(in which our hero considers a more formal avenue of training)
<– Chapter 5.
The next morning as I dress for work my shoulder aches. I touch the spot where the “bruise” is. It’s warm. A little tender, too.
Lingering kisses on Jenny’s doorstep on the way to work. The morning-after endorphins last almost 20 minutes into our weekly team meeting. We’re trialling a new spreadsheet formula for stock control and there’s been some resistance from clients. It’s as riveting as it sounds.
While You Were Out stickynote on monitor when I get back to my desk. “Call Beth (?) at Central Inst about registration documents”. No idea.
After work I get off 2 stations early to look for payphones. I find one in the carpark of an abandoned 7/11 after 20 minutes’ wandering.
Apparently phonecalls are 60c now. Can’t remember the last time I used one of these. I check the number I’ve called up on my mobile & dial. The smooth silver buttons click as I press them. The phone picks up after three rings.
“Central Institute this is Brad can I help you.”
The stickynote from earlier today pops into my mind. It would appear that “inst” means “institute”, not “instruments”, as I had thought. Not sure how you get “Beth” from “Brad” though.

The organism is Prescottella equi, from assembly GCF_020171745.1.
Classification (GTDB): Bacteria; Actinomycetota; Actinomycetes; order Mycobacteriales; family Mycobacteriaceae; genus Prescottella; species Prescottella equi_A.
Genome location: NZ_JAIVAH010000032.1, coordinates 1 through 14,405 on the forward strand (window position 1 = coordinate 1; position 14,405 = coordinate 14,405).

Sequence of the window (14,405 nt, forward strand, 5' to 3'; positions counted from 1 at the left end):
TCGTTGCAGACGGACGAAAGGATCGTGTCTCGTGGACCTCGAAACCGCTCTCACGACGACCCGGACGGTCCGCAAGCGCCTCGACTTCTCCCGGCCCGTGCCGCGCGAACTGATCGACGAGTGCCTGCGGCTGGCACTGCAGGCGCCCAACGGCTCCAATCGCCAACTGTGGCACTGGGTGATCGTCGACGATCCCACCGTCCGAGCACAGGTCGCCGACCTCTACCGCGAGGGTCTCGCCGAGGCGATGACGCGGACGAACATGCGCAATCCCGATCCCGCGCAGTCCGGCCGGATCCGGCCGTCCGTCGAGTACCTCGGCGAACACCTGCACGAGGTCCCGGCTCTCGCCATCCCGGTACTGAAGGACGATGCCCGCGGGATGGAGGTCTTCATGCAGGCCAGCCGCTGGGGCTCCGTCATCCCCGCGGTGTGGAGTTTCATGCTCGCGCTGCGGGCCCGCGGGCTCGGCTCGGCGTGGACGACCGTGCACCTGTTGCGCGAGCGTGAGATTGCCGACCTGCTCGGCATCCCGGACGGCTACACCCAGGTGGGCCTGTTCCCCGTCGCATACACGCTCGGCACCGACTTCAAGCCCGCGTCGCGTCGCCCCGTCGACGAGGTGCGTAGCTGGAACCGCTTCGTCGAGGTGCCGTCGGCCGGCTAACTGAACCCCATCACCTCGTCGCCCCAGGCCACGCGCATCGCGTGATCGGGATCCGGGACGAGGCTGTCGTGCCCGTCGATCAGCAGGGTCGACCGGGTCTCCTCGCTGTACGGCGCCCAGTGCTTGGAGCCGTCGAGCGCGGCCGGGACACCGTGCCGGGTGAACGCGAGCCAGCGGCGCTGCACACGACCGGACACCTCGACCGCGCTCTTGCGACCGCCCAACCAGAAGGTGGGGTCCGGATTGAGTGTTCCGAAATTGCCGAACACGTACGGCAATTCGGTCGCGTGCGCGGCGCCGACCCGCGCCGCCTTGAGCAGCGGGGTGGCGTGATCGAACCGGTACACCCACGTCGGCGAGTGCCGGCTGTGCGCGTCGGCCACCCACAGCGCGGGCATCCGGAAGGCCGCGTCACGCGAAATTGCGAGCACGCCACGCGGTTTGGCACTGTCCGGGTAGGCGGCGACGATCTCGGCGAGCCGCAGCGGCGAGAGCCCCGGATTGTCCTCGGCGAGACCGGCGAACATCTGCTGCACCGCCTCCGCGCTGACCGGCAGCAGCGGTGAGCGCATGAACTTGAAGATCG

Hi, I say. I’m calling about the powers courses you offer?
A Savage Garden song swims out of the cool plastic handset. I half-listen to the lyrics, recalling sense impressions from last night. I smile, remembering Jenny on top of me & nothing under.
“Beth Cowley speaking.”
Yeah, hi. I was ringing about the powers course?
“The Use and Application of Enhanced and Augmented Abilities Certificate?”
Yeah that’s the one.
“Would you like me to post you a brochure?”
Did you leave a message for me at my work today? I ask.
“Can I ask who I’m speaking to?”
I’d rather not say, actually.
“Can I ask why not?”
“If it’s a privacy issue I assure you current laws prevent forced acquisition of augmented individuals’ personal information.”
Did you leave ANY messages for ANYONE at work today?
“I think I understand,” Beth-who-may-be-the-Beth-who-left-a-message-at-my-work says. “Our institution has an active anonymity inclusiveness policy,” she adds, her tone dropping slightly out of officious & into reassuring.
I’m not sure I-
“You can enrol under your nom de guerre if you prefer,” she says. “Forgive the rhyme. You can also attend class in costume.”
“Uniform, if you prefer. We’re happy for you to reveal as little or as much of your identity as you choose.”
That sounds great, I say.
“Do you have a pen?”
Yeah, I lie, instinctively patting my pockets. She gives me the address to come in and enrol. I hang up and tap a diary entry into my phone about enrolling next week. I’m going to need a new mask.
There’s someone in the car park with me. Waiting to use the phone?
It’s all yours, I say. Sorry I took so long.
“We had a lunch date, I thought,” the guy says, stepping into the light cast by the payphone flouro. It’s Mr. Friendly. What the Hell?
Continued in Chapter 7.